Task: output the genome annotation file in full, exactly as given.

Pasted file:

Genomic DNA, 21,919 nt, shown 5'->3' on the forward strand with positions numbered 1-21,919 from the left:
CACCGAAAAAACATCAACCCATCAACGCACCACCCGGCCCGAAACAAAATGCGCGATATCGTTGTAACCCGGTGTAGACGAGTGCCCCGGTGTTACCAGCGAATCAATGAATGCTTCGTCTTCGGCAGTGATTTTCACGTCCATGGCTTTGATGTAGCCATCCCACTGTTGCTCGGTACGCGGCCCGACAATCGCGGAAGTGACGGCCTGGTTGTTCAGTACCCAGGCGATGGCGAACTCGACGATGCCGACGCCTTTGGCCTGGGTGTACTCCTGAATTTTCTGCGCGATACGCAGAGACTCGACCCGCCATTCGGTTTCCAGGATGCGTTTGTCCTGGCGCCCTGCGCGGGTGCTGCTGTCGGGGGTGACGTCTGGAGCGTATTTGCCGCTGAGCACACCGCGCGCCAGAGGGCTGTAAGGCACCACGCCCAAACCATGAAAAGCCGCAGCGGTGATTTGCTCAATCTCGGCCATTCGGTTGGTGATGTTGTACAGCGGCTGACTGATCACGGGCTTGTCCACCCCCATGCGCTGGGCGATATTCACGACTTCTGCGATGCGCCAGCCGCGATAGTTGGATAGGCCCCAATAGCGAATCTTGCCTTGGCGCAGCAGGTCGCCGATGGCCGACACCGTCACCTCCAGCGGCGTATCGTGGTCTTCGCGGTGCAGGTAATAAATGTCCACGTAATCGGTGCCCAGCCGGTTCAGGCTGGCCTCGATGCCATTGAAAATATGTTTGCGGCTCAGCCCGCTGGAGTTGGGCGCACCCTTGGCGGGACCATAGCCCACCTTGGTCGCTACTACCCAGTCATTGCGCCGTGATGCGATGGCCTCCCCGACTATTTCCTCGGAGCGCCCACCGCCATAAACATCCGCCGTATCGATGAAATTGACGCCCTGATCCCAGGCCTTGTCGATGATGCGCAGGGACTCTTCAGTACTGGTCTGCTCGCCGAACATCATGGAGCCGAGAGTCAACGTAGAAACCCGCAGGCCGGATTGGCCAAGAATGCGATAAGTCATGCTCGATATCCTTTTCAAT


Genomic DNA, 21,919 nt, shown 5'->3' on the forward strand with positions numbered 1-21,919 from the left:
CACCGAAAAAACATCAACCCATCAACGCACCACCCGGCCCGAAACAAAATGCGCGATATCGTTGTAACCCGGTGTAGACGAGTGCCCCGGTGTTACCAGCGAATCAATGAATGCTTCGTCTTCGGCAGTGATTTTCACGTCCATGGCTTTGATGTAGCCATCCCACTGTTGCTCGGTACGCGGCCCGACAATCGCGGAAGTGACGGCCTGGTTGTTCAGTACCCAGGCGATGGCGAACTCGACGATGCCGACGCCTTTGGCCTGGGTGTACTCCTGAATTTTCTGCGCGATACGCAGAGACTCGACCCGCCATTCGGTTTCCAGGATGCGTTTGTCCTGGCGCCCTGCGCGGGTGCTGCTGTCGGGGGTGACGTCTGGAGCGTATTTGCCGCTGAGCACACCGCGCGCCAGAGGGCTGTAAGGCACCACGCCCAAACCATGAAAAGCCGCAGCGGTGATTTGCTCAATCTCGGCCATTCGGTTGGTGATGTTGTACAGCGGCTGACTGATCACGGGCTTGTCCACCCCCATGCGCTGGGCGATATTCACGACTTCTGCGATGCGCCAGCCGCGATAGTTGGATAGGCCCCAATAGCGAATCTTGCCTTGGCGCAGCAGGTCGCCGATGGCCGACACCGTCACCTCCAGCGGCGTATCGTGGTCTTCGCGGTGCAGGTAATAAATGTCCACGTAATCGGTGCCCAGCCGGTTCAGGCTGGCCTCGATGCCATTGAAAATATGTTTGCGGCTCAGCCCGCTGGAGTTGGGCGCACCCTTGGCGGGACCATAGCCCACCTTGGTCGCTACTACCCAGTCATTGCGCCGTGATGCGATGGCCTCCCCGACTATTTCCTCGGAGCGCCCACCGCCATAAACATCCGCCGTATCGATGAAATTGACGCCCTGATCCCAGGCCTTGTCGATGATGCGCAGGGACTCTTCAGTACTGGTCTGCTCGCCGAACATCATGGAGCCGAGAGTCAACGTAGAAACCCGCAGGCCGGATTGGCCAAGAATGCGATAAGTCATGCTCGATATCCTTTTCAAT